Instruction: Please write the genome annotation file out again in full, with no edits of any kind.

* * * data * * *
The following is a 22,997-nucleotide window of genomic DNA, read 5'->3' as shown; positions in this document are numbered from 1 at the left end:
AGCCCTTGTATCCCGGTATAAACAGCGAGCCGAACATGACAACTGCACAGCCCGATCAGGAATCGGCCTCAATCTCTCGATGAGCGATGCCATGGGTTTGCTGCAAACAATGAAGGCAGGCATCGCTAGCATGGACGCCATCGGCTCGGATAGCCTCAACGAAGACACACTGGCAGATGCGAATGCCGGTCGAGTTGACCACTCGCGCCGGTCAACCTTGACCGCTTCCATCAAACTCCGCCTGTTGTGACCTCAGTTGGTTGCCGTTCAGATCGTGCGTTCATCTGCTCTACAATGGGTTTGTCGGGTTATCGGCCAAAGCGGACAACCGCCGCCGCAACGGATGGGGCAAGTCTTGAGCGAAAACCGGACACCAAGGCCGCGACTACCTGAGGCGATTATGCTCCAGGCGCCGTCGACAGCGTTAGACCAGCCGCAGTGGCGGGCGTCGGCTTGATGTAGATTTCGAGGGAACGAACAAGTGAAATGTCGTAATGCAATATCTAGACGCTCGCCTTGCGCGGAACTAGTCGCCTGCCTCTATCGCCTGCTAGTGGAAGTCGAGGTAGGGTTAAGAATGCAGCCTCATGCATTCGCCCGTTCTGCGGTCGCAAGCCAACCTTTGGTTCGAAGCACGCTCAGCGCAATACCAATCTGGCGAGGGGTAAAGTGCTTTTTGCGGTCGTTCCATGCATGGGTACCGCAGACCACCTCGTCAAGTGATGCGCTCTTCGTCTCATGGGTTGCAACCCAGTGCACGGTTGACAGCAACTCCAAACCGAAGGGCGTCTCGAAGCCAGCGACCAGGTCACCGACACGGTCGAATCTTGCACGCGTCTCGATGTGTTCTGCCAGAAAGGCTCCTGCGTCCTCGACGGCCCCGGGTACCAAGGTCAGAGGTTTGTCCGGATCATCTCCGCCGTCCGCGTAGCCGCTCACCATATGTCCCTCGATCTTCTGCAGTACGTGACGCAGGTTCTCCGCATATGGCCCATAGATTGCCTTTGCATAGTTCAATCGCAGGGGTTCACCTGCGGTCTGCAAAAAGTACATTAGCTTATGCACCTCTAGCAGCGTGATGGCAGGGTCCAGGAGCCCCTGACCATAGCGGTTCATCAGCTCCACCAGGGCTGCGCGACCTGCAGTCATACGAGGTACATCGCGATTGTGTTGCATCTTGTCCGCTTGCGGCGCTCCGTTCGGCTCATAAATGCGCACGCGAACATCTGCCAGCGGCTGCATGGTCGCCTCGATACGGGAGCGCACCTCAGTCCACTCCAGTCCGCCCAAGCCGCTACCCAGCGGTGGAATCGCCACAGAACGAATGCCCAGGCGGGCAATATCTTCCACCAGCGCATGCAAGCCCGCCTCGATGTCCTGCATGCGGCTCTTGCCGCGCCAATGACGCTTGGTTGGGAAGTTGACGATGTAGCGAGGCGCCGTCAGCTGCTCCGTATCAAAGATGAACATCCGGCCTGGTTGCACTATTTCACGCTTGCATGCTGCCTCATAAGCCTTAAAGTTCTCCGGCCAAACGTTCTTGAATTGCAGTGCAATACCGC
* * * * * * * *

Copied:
The following is a 22,997-nucleotide window of genomic DNA, read 5'->3' as shown; positions in this document are numbered from 1 at the left end:
AGCCCTTGTATCCCGGTATAAACAGCGAGCCGAACATGACAACTGCACAGCCCGATCAGGAATCGGCCTCAATCTCTCGATGAGCGATGCCATGGGTTTGCTGCAAACAATGAAGGCAGGCATCGCTAGCATGGACGCCATCGGCTCGGATAGCCTCAACGAAGACACACTGGCAGATGCGAATGCCGGTCGAGTTGACCACTCGCGCCGGTCAACCTTGACCGCTTCCATCAAACTCCGCCTGTTGTGACCTCAGTTGGTTGCCGTTCAGATCGTGCGTTCATCTGCTCTACAATGGGTTTGTCGGGTTATCGGCCAAAGCGGACAACCGCCGCCGCAACGGATGGGGCAAGTCTTGAGCGAAAACCGGACACCAAGGCCGCGACTACCTGAGGCGATTATGCTCCAGGCGCCGTCGACAGCGTTAGACCAGCCGCAGTGGCGGGCGTCGGCTTGATGTAGATTTCGAGGGAACGAACAAGTGAAATGTCGTAATGCAATATCTAGACGCTCGCCTTGCGCGGAACTAGTCGCCTGCCTCTATCGCCTGCTAGTGGAAGTCGAGGTAGGGTTAAGAATGCAGCCTCATGCATTCGCCCGTTCTGCGGTCGCAAGCCAACCTTTGGTTCGAAGCACGCTCAGCGCAATACCAATCTGGCGAGGGGTAAAGTGCTTTTTGCGGTCGTTCCATGCATGGGTACCGCAGACCACCTCGTCAAGTGATGCGCTCTTCGTCTCATGGGTTGCAACCCAGTGCACGGTTGACAGCAACTCCAAACCGAAGGGCGTCTCGAAGCCAGCGACCAGGTCACCGACACGGTCGAATCTTGCACGCGTCTCGATGTGTTCTGCCAGAAAGGCTCCTGCGTCCTCGACGGCCCCGGGTACCAAGGTCAGAGGTTTGTCCGGATCATCTCCGCCGTCCGCGTAGCCGCTCACCATATGTCCCTCGATCTTCTGCAGTACGTGACGCAGGTTCTCCGCATATGGCCCATAGATTGCCTTTGCATAGTTCAATCGCAGGGGTTCACCTGCGGTCTGCAAAAAGTACATTAGCTTATGCACCTCTAGCAGCGTGATGGCAGGGTCCAGGAGCCCCTGACCATAGCGGTTCATCAGCTCCACCAGGGCTGCGCGACCTGCAGTCATACGAGGTACATCGCGATTGTGTTGCATCTTGTCCGCTTGCGGCGCTCCGTTCGGCTCATAAATGCGCACGCGAACATCTGCCAGCGGCTGCATGGTCGCCTCGATACGGGAGCGCACCTCAGTCCACTCCAGTCCGCCCAAGCCGCTACCCAGCGGTGGAATCGCCACAGAACGAATGCCCAGGCGGGCAATATCTTCCACCAGCGCATGCAAGCCCGCCTCGATGTCCTGCATGCGGCTCTTGCCGCGCCAATGACGCTTGGTTGGGAAGTTGACGATGTAGCGAGGCGCCGTCAGCTGCTCCGTATCAAAGATGAACATCCGGCCTGGTTGCACTATTTCACGCTTGCATGCTGCCTCATAAGCCTTAAAGTTCTCCGGCCAAACGTTCTTGAATTGCAGTGCAATACCGC